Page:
the respondent-company also seems to have had

association or connection in the past. There

was a burst of litigations between the two

parties, Raj Kumar and Gopal in substance, in

the year 2016. The petitioner filed a suit in

the High Court of Delhi on 9th June, 2016

alleging infringement and passing off of the

same trade mark by the respondent. He claims to

have registration of the subject-trade mark in

his favour, on the strength of an assignment

from his late mother, Chandrakanta Sabu. The

said suit was registered as Civil Suit

(Commercial) No. 761 of 2016. Gopal Sabu made

complaints to the police authorities at Salem
6

in the months of July and August 2016 seeking

action against the petitioner on the allegation

of counterfeiting the same brand, referred to

in the complaints, inter-alia, as property

mark. These complaints were founded also on

certain other counts. In the suit instituted in

the Delhi High Court, counter claim was lodged

by the respondents.

4. The respondents had filed a suit for

declaration and injunction to prevent use of

the said trade mark in the Court of District

Judge, Salem, which was registered as OS No.

148 of 2016. Another suit was filed on 19th

August, 2016 in the District Court of Indore,

but this suit had been rejected on 16th

November, 2016. There was also a suit by the

respondents in the High Court at Calcutta,

registered as C.S. No. 195 of 2016. Proceedings

in this suit however was initially stayed in
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view of pendency of the suit in Delhi High

Court and subsequently this Court had directed

the respondents to withdraw this suit. Both the

petitioner and the respondents had filed two

transfer petitions in this Court before the

present one. These two transfer petitions were

registered as being T.P.(C)No. 1320 of 2018

(instituted by the Petitioner) and T.P.(C)No.

1676 of 2017 (that of the respondent) for

transferring the opponent’s suits to the Courts

in which the respective parties had filed their

suits. These transfer petitions were heard

together by this Court and in a common order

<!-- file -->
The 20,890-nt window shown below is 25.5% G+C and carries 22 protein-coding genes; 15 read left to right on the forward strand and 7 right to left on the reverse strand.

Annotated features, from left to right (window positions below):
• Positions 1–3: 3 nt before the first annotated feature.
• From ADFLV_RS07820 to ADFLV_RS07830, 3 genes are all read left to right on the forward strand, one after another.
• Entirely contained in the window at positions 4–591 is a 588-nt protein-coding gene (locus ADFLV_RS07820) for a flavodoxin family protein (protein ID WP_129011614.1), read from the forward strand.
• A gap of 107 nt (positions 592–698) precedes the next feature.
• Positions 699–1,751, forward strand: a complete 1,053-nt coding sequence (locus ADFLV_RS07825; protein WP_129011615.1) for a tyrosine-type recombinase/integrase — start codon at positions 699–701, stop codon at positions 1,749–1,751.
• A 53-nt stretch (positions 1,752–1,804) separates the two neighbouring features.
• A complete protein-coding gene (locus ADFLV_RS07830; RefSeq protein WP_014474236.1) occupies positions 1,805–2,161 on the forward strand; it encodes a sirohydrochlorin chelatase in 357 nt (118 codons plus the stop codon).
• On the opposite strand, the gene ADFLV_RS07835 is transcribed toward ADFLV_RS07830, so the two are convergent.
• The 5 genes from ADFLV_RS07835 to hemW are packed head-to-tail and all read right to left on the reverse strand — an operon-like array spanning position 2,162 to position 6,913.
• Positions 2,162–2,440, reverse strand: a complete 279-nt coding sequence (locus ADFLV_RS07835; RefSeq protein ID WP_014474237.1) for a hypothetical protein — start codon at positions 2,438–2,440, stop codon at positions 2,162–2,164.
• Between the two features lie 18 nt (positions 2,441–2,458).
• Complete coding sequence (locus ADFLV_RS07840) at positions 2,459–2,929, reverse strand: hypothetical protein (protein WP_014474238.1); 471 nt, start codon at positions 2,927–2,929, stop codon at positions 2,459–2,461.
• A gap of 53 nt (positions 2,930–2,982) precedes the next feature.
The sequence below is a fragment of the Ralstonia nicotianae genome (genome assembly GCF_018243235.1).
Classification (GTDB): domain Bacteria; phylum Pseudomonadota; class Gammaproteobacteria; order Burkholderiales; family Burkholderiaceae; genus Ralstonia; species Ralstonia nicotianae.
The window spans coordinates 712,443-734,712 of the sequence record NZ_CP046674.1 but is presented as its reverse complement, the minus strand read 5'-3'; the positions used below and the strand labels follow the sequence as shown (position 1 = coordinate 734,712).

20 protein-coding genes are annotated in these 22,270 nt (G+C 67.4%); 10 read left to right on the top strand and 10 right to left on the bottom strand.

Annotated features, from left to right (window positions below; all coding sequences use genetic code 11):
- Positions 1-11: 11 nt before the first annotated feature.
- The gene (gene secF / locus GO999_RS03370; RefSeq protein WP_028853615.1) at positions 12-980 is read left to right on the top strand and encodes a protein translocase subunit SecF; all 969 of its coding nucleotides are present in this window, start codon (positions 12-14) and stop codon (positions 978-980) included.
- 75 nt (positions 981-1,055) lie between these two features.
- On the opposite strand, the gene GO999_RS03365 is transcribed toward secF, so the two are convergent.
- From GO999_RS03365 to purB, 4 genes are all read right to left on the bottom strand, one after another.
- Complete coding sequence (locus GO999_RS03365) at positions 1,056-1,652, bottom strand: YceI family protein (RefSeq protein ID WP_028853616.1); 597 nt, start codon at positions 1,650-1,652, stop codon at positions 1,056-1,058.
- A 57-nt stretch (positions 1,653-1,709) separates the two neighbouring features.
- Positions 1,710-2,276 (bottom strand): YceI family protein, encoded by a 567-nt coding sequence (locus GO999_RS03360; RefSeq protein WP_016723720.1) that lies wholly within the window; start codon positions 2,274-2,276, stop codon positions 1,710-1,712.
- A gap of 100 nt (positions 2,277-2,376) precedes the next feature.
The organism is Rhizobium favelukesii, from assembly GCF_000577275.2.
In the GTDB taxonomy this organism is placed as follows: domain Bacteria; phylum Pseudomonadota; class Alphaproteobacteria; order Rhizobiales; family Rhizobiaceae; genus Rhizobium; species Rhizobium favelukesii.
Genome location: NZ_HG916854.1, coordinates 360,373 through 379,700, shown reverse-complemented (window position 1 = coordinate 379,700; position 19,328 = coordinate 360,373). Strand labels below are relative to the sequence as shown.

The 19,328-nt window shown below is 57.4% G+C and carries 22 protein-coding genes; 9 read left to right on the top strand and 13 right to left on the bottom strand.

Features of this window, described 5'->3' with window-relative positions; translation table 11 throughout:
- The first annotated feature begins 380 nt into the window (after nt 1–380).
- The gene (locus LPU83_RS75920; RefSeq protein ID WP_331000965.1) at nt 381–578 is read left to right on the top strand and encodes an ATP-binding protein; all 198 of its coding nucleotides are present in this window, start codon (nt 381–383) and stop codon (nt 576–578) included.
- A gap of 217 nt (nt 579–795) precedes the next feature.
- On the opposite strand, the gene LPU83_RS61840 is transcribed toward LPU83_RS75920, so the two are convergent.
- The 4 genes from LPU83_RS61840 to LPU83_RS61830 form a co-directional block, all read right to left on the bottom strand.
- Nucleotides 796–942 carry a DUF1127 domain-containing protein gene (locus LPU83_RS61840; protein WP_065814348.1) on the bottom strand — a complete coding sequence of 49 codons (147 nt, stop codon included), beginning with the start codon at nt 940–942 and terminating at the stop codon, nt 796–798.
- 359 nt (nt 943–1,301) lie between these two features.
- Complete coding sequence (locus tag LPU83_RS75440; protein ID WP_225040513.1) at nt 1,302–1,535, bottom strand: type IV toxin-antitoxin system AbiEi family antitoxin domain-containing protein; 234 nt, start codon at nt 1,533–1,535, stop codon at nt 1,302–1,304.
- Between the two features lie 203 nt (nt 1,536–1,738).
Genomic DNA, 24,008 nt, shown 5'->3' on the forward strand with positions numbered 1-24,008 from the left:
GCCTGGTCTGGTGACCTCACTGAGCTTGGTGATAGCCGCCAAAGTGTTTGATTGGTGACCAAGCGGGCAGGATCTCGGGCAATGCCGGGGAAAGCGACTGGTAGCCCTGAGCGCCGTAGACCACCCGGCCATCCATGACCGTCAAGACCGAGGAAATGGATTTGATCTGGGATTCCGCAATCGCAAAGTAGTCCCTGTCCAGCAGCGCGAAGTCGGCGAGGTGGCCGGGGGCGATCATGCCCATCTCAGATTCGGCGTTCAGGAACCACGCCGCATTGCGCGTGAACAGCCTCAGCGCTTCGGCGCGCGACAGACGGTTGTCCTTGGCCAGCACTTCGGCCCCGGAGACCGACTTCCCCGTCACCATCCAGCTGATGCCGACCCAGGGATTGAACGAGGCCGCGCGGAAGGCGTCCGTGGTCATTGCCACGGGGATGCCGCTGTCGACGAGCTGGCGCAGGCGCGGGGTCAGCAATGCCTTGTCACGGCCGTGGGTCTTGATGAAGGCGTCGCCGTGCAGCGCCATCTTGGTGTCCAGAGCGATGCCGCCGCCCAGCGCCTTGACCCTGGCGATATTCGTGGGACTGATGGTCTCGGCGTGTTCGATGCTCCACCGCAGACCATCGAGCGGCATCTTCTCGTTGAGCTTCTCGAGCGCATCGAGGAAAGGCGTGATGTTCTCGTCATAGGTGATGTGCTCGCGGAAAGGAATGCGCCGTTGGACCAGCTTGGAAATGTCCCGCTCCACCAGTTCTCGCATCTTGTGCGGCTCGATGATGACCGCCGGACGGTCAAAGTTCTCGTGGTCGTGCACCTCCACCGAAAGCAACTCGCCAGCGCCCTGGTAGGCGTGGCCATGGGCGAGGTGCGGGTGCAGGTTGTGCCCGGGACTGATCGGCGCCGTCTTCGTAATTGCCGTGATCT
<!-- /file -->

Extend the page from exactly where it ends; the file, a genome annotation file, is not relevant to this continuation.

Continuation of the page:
passed on 18th July, 2018, a Bench comprising

of three Hon’ble Judges of this Court was

pleased to direct:-

“(i) OS No. 148 of 2016, titled as Sabu
Trade Pvt. Ltd. v. Rajkumar Sabu & Anr
.,
pending before the District Court,
Salem, be transferred to the Delhi High
Court for adjudication along with CS
(COMM) No. 761 of 2016, titled as Mr.
Rajkumar Sabu v. Ms. Kaushalya Devi Sabu
8

& Ors. pending before the Delhi High
Court.

(ii) The injunction granted by the Delhi
High Court vide order dated 10.06.2016,
and confirmed by order dated 22.01.2019,
is hereby set aside. The interim
application for temporary injunction
filed in CS (COMM) No. 761 of 2016
stands revived before the Single Judge
of the Delhi High Court and may be heard
on merits. FAO(OS) (COMM) No. 69/2019,
FAO(OS) (COMM) No. 72/2019 and FAO (OS)
(COMM) No. 73/2019, filed before the
Division Bench of the High Court as
against the order dated 22.01.2019,
stand disposed of.

(iii) The order of the Madras High Court
dated 07.01.2019 in CMA No. 846 of 2018
and CMP No. 6995 of 2018, as also the
order dated 02.02.2018 passed by the
Principal District Court, Salem, are set
aside. The application for injunction
filed in OS No. 148 of 2016 by Sabu
Trade Pvt. Ltd. (through Gopal Sabu)
also stands revived, and is transferred
along with the said suit to the Delhi
High Court to be heard in the
transferred suit along with the
application revived in CS (COMM) No. 761
of 2016 mentioned above.

(iv) The learned Single Judge of the
Delhi High Court is requested to decide
both the abovementioned applications for
injunction in the respective suits
within three months.

(v) In view of the clubbing of OS No.
148 of 2016, titled as Sabu Trade Pvt.
Ltd. v. Rajkumar Sabu & Anr
., pending
before the District Court, Salem, along
with CS (COMM) No. 761 of 2016, titled
as Mr. Rajkumar Sabu v. Ms. Kaushalya